LITTLE ROCK — Across the country, Farm Bureaus are making safety a top priority this spring through the Agricultural Safety Awareness Program (ASAP). As a part of ASAP, March 2-8 has been designated as Agricultural Safety Awareness Week.
This year’s theme, "Farm Safety: Your Only Passenger," emphasizes making farms and ranches safer for farmers, their family members and employees, with special emphasis on children.
People of all ages, but particularly children, are at risk of injuries as passengers on farm equipment. Educating adults about reducing risks to the children in their care is critical to preventing farm and ranch incidents and fatalities.
"To help in preventing injuries and deaths, all operators should follow the manufacturer’s guidelines for safety," said Amanda Williams, safety coordinator for Arkansas Farm Bureau. "Carrying passengers on a single rider piece of equipment such as a tractor or ATV, the operator is risking what matters most."
According to the latest figures from the Centers for Disease Control and Prevention:
• Every day, 243 agricultural workers suffer lost-work-time injury. Five percent of these injuries result in permanent impairment. That equates to 12 workers daily who sustain injuries resulting in permanent disabilities.
• Approximately 1,823,000 full-time workers were employed in production agriculture in the U.S. in 2010. During this same year, 440 farmers and farm workers died from a work-related injury. Tractor overturns were the leading cause of death for these farmers and farm workers.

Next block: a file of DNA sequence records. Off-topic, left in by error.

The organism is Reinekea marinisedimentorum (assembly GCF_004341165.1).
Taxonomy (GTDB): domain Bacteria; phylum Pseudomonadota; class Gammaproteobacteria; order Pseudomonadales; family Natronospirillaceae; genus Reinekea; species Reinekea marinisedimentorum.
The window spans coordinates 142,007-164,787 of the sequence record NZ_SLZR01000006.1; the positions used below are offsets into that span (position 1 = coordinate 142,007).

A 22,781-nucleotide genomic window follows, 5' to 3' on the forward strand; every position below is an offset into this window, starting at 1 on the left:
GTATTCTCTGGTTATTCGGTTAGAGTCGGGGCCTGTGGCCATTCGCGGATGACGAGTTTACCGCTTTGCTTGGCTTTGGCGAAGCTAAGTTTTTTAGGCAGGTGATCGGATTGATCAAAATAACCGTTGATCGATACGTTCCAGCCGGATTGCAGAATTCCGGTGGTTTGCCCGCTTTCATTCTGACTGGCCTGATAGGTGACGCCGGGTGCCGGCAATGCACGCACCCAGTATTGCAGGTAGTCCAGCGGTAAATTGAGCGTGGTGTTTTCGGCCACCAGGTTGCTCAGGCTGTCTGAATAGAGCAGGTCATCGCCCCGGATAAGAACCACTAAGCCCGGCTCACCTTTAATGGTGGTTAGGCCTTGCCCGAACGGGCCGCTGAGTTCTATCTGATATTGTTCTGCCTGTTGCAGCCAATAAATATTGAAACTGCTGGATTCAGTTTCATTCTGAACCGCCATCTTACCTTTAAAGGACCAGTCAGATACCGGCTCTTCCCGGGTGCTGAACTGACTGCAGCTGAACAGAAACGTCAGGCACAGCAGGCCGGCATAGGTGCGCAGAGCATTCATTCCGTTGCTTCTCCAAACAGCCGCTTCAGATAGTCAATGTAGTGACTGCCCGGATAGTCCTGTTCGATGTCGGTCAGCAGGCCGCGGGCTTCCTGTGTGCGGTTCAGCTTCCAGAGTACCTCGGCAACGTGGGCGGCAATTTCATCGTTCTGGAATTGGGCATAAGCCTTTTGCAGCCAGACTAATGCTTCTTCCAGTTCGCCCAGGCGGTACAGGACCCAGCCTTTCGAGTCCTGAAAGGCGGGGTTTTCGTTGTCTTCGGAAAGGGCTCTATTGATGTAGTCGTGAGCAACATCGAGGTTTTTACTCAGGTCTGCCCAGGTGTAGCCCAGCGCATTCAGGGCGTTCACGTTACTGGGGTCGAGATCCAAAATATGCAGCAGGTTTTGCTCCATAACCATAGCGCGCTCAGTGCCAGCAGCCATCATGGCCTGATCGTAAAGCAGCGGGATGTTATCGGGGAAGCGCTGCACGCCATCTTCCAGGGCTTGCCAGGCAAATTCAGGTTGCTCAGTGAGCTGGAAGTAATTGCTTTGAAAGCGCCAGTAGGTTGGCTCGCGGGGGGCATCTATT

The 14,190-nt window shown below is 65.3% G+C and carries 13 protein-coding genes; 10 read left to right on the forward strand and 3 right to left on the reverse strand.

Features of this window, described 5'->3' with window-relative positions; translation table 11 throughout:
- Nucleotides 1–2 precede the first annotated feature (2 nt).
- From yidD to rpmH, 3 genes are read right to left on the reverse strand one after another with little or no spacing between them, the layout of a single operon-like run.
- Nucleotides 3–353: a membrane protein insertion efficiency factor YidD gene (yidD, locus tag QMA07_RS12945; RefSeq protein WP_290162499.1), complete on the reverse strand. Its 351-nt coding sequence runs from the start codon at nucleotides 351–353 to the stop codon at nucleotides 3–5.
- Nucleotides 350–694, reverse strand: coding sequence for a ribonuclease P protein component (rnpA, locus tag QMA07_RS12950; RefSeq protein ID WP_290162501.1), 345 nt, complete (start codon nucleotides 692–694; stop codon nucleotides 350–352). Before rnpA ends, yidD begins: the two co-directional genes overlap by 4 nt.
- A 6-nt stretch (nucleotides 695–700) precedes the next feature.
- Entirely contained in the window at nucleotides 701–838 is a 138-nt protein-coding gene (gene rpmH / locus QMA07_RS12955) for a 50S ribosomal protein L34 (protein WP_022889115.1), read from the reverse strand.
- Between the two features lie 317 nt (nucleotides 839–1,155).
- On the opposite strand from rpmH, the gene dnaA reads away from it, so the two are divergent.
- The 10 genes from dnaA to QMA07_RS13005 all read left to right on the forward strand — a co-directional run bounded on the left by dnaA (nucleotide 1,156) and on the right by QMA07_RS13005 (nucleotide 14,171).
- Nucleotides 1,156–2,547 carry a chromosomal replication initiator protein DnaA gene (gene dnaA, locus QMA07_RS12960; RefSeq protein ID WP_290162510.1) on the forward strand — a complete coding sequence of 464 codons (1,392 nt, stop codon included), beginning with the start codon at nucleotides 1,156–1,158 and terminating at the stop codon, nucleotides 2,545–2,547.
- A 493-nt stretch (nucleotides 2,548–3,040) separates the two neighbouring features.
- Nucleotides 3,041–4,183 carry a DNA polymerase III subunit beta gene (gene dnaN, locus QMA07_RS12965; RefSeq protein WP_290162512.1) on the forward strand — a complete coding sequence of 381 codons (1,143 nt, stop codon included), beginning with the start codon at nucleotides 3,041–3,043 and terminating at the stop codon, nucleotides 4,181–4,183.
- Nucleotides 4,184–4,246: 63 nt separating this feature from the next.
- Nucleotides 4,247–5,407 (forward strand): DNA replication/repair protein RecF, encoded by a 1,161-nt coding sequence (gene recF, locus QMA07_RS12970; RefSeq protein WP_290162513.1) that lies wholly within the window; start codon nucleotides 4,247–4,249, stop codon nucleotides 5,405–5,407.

• Of the leading sources of fatal injuries to youth on U.S. farms, 23 percent involved machinery (including tractors), 19 percent involved motor vehicles (including ATVs) and 16 percent were due to drowning.
• The most effective way to prevent tractor-overturn deaths is the use of a Roll-Over Protective Structure (ROPS) and the use of a seat belt. In 2006, only 59 percent of tractors used on U.S. farms were equipped with ROPS. If ROPS were placed on all tractors used on U.S. farms manufactured since the mid-1960s, the prevalence of ROPS-equipped tractors could be increased to over 80 percent.
These statistics emphasize the reason why, during Ag Safety Awareness Week and throughout the year, state Farm Bureaus are focused on making farms and ranches safer for farmers, their family members and employees. To accomplish this, Arkansas Farm Bureau has two full-time safety coordinators on staff.
"The safety coordinators at Arkansas Farm Bureau are dedicated to educating Arkansans about safety concerns," said safety coordinator Jason Kaufman. "Some of the programs offered include Farm/Tractor Safety, ATV Safety, Distracted Driving Prevention, and Drinking and Driving Prevention."
For more information, visit the "Education & Youth" section of Arkansas Farm Bureau’s website, www.arfb.com.